Modern Alchemy and the Philosopher’s Stone: A Journey through the World of high Pressure

English | ISBN: 9783741869334 | 910 pages | 2016 | EPUB | 8 MB

While preparing to carve an unusual sculpture from a stump in his front yard, a professor of physics is interrupted by two first-year students at the university where he teaches. When the students ask him about his project, the professor describes the future sculpture as a three-dimensional representation of the way a sample of each chemical element reacts when high pressure is applied to it. That is not at all what the students were expecting to hear. They somewhat reluctantly agree to sign up for a consultation hour with the professor so that he can explain the concept in greater detail.
When the professor describes his research in the area of high-pressure solid-state-physics as “modern alchemy”, the students are hooked! One of them has been contemplating a career in science or technology, the other is planning to concentrate on liberal arts and philosophy. This appears to be a unique opportunity that offers something for each of them and a chance to expand their common knowledge and friendship.
During the consultation period, the professor and the students review the history of medieval alchemy as the basis for modern science. They compare the challenges faced by the ancient philosophers and scientific theorists to the obstacles modern scientists must overcome to gain wide-spread acceptance of new knowledge. The students eagerly sign up for more of the professor’s office hours.
During one of the subsequent sessions, the professor introduces the students to his version of a modern alchemist’s “philosopher’s stone”, a device with which he is able to change the properties of the elements and make them take on the character of other, often quite dissimilar elements. The students agree to meet with the professor on regular basis to learn more about modern material science, a subject that neither of them had expected to encounter as part of their undergraduate education.
Over a period of several months, the professor leads the two undergraduate students, plus one of his new graduate students, on a series of exploratory “journeys” down each principle column of the Periodic Table of the Elements. He also takes them on “side Trips” along the horizontal rows of the Table that contain the transition elements, the lanthanoides and the actinoides. They compare the behavior of different groups of elements to discover relationships that contrast, in some cases, to the traditional assignment of elements in the Periodic Table. The three students converse among themselves to clarify for each other some of the more “mystical” modern ideas that the professor introduces along the way; e.g., quantum chemistry and quantum theory of solids.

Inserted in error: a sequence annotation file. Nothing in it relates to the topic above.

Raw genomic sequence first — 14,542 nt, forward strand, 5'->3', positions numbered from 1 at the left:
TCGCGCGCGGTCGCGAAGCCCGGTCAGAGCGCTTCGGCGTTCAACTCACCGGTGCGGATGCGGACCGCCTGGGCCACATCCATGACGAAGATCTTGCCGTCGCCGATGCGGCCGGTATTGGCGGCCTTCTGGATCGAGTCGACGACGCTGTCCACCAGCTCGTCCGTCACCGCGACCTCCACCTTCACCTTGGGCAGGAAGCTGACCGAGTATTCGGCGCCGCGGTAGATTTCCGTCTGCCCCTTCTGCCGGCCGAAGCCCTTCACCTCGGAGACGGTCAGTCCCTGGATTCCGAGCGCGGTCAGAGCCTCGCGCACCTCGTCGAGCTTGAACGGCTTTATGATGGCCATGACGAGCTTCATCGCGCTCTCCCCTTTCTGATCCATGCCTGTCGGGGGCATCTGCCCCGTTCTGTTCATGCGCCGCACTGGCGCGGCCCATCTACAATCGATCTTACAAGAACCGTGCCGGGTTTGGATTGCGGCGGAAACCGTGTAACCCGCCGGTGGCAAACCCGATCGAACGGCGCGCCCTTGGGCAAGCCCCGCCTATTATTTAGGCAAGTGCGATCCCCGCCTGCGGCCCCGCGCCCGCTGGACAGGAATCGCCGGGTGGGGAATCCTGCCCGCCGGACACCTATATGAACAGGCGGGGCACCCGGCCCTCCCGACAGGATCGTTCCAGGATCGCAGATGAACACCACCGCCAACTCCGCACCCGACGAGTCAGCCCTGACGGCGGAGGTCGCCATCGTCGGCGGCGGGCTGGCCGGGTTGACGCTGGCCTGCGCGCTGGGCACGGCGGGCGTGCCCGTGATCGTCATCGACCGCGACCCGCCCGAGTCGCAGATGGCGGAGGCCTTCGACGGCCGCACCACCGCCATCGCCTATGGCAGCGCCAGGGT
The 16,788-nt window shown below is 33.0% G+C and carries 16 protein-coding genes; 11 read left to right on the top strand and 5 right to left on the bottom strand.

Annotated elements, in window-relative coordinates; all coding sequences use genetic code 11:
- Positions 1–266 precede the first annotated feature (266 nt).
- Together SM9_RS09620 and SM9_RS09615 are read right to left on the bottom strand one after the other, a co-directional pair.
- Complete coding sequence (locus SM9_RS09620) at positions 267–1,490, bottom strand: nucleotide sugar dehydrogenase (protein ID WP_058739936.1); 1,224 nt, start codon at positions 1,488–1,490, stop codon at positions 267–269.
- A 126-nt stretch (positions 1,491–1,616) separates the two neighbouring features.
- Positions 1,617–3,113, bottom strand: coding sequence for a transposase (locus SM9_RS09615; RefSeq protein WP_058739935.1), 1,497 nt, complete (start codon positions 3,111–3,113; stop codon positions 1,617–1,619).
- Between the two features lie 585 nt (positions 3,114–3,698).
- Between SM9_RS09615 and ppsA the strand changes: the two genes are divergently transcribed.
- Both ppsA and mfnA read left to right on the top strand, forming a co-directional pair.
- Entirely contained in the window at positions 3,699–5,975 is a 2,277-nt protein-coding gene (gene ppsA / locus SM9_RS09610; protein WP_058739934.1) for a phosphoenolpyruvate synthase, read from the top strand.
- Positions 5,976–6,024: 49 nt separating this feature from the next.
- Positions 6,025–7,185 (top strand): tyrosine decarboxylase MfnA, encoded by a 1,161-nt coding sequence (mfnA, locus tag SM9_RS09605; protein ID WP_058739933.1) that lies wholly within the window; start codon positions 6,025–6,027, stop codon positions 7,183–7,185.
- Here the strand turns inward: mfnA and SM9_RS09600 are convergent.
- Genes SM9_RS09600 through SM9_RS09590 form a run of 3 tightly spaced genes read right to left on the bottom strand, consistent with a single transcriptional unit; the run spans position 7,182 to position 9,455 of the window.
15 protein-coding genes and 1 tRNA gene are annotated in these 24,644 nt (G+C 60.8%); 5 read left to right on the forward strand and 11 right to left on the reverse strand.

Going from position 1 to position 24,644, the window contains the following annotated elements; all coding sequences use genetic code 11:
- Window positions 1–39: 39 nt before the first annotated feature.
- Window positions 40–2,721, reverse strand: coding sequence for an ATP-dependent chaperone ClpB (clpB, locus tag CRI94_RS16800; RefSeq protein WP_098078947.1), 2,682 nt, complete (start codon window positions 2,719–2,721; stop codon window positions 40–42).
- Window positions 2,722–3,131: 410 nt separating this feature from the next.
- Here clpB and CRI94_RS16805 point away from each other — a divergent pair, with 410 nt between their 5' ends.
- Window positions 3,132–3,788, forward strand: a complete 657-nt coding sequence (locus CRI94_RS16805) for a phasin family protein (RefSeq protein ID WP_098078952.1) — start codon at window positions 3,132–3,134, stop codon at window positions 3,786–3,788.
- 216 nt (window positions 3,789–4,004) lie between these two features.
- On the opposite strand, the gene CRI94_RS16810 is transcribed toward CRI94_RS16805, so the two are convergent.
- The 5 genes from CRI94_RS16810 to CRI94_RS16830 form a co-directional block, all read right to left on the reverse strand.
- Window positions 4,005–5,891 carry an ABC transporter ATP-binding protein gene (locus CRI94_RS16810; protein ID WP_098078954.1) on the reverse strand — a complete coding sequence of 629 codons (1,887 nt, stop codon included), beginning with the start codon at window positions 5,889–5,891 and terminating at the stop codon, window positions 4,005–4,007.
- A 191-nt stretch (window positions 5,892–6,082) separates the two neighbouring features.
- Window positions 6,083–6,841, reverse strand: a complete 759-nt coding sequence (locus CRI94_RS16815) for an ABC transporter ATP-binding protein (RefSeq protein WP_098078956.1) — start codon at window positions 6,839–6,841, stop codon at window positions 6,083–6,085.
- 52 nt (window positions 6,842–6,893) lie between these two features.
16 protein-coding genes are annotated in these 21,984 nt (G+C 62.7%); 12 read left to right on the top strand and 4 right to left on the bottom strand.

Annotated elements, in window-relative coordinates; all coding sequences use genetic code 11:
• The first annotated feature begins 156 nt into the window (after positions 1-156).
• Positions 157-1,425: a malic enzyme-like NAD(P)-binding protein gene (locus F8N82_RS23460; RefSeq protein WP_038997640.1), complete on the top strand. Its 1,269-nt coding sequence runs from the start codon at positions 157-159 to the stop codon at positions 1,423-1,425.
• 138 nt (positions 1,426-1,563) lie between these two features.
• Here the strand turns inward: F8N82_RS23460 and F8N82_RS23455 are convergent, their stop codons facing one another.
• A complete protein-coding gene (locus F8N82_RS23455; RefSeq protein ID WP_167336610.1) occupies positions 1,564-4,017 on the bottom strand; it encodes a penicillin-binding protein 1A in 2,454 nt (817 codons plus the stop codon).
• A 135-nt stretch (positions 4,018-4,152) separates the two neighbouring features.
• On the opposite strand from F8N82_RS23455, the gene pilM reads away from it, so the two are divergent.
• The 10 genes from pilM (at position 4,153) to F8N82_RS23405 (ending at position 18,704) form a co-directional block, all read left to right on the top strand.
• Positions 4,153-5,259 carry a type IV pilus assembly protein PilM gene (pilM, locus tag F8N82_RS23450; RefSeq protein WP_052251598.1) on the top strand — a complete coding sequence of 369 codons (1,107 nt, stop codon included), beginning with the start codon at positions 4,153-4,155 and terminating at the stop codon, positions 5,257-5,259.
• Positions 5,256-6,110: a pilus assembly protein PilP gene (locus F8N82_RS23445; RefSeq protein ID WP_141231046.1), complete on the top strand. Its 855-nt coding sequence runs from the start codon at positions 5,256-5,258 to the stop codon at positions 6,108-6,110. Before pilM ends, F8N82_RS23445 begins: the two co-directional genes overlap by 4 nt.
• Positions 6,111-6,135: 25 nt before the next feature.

At no time, however, does the professor resort to formal, mathematical theory to predict the outcome of their circumnavigation of the “world of high pressure”. Like that of the ancient alchemists, the students’ learning is based primarily upon observation. But, by the end of their “journey”, even the younger two are able to explain the essential features of the professor’s now completed sculpture to their less “well-travelled” friends.
In the end, the students are left with a genuine sense of achievement at havi8ng observed the natural world in a way that few others have. They feel “enlightened” in the true alchemical sense of the word and ready to begin their own individual journey into the modern world of science and philosophy.

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